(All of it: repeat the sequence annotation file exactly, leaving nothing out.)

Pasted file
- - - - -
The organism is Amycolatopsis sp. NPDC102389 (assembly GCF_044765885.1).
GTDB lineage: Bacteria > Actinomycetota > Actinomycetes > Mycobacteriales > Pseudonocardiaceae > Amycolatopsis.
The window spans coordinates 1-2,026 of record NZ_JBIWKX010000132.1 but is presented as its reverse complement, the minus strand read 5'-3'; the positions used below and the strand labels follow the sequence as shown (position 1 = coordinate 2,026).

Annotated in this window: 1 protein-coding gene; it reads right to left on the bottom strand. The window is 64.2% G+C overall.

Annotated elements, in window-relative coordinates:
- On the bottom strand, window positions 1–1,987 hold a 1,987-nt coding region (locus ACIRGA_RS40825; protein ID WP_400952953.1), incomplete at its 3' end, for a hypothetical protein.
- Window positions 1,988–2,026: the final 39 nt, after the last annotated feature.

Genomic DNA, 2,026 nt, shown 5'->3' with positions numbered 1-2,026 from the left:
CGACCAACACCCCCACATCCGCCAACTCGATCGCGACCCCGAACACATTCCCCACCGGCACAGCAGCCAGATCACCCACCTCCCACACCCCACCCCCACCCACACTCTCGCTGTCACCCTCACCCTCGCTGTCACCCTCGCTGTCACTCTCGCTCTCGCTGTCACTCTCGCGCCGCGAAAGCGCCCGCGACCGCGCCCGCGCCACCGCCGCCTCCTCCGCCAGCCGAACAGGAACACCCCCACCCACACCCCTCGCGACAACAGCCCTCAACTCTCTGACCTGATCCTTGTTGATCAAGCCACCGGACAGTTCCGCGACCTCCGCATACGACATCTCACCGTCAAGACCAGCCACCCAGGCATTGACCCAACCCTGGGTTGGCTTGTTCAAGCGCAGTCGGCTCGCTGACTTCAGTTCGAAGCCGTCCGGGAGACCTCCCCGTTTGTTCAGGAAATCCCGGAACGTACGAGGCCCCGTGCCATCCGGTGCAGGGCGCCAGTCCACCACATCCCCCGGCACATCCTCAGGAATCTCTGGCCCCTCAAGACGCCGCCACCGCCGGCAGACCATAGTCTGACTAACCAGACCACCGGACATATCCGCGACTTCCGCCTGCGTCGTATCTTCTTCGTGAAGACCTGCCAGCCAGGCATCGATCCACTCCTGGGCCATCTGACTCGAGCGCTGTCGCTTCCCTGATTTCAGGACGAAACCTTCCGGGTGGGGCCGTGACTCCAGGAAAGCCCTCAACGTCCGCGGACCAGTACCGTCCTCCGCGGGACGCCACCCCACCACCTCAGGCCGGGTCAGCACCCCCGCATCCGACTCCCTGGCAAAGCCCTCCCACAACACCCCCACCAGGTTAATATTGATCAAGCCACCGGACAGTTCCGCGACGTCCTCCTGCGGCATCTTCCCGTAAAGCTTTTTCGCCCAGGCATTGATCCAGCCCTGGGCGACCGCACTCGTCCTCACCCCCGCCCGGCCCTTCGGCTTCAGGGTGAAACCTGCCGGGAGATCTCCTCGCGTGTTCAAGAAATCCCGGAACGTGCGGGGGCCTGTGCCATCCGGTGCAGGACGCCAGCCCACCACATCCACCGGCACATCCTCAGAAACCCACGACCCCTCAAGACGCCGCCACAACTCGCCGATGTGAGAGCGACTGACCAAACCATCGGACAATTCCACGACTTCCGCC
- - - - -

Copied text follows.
The organism is Amycolatopsis sp. NPDC102389 (assembly GCF_044765885.1).
GTDB lineage: Bacteria > Actinomycetota > Actinomycetes > Mycobacteriales > Pseudonocardiaceae > Amycolatopsis.
The window spans coordinates 1-2,026 of record NZ_JBIWKX010000132.1 but is presented as its reverse complement, the minus strand read 5'-3'; the positions used below and the strand labels follow the sequence as shown (position 1 = coordinate 2,026).

Annotated in this window: 1 protein-coding gene; it reads right to left on the bottom strand. The window is 64.2% G+C overall.

Annotated elements, in window-relative coordinates:
- On the bottom strand, window positions 1–1,987 hold a 1,987-nt coding region (locus ACIRGA_RS40825; protein ID WP_400952953.1), incomplete at its 3' end, for a hypothetical protein.
- Window positions 1,988–2,026: the final 39 nt, after the last annotated feature.

Genomic DNA, 2,026 nt, shown 5'->3' with positions numbered 1-2,026 from the left:
CGACCAACACCCCCACATCCGCCAACTCGATCGCGACCCCGAACACATTCCCCACCGGCACAGCAGCCAGATCACCCACCTCCCACACCCCACCCCCACCCACACTCTCGCTGTCACCCTCACCCTCGCTGTCACCCTCGCTGTCACTCTCGCTCTCGCTGTCACTCTCGCGCCGCGAAAGCGCCCGCGACCGCGCCCGCGCCACCGCCGCCTCCTCCGCCAGCCGAACAGGAACACCCCCACCCACACCCCTCGCGACAACAGCCCTCAACTCTCTGACCTGATCCTTGTTGATCAAGCCACCGGACAGTTCCGCGACCTCCGCATACGACATCTCACCGTCAAGACCAGCCACCCAGGCATTGACCCAACCCTGGGTTGGCTTGTTCAAGCGCAGTCGGCTCGCTGACTTCAGTTCGAAGCCGTCCGGGAGACCTCCCCGTTTGTTCAGGAAATCCCGGAACGTACGAGGCCCCGTGCCATCCGGTGCAGGGCGCCAGTCCACCACATCCCCCGGCACATCCTCAGGAATCTCTGGCCCCTCAAGACGCCGCCACCGCCGGCAGACCATAGTCTGACTAACCAGACCACCGGACATATCCGCGACTTCCGCCTGCGTCGTATCTTCTTCGTGAAGACCTGCCAGCCAGGCATCGATCCACTCCTGGGCCATCTGACTCGAGCGCTGTCGCTTCCCTGATTTCAGGACGAAACCTTCCGGGTGGGGCCGTGACTCCAGGAAAGCCCTCAACGTCCGCGGACCAGTACCGTCCTCCGCGGGACGCCACCCCACCACCTCAGGCCGGGTCAGCACCCCCGCATCCGACTCCCTGGCAAAGCCCTCCCACAACACCCCCACCAGGTTAATATTGATCAAGCCACCGGACAGTTCCGCGACGTCCTCCTGCGGCATCTTCCCGTAAAGCTTTTTCGCCCAGGCATTGATCCAGCCCTGGGCGACCGCACTCGTCCTCACCCCCGCCCGGCCCTTCGGCTTCAGGGTGAAACCTGCCGGGAGATCTCCTCGCGTGTTCAAGAAATCCCGGAACGTGCGGGGGCCTGTGCCATCCGGTGCAGGACGCCAGCCCACCACATCCACCGGCACATCCTCAGAAACCCACGACCCCTCAAGACGCCGCCACAACTCGCCGATGTGAGAGCGACTGACCAAACCATCGGACAATTCCACGACTTCCGCC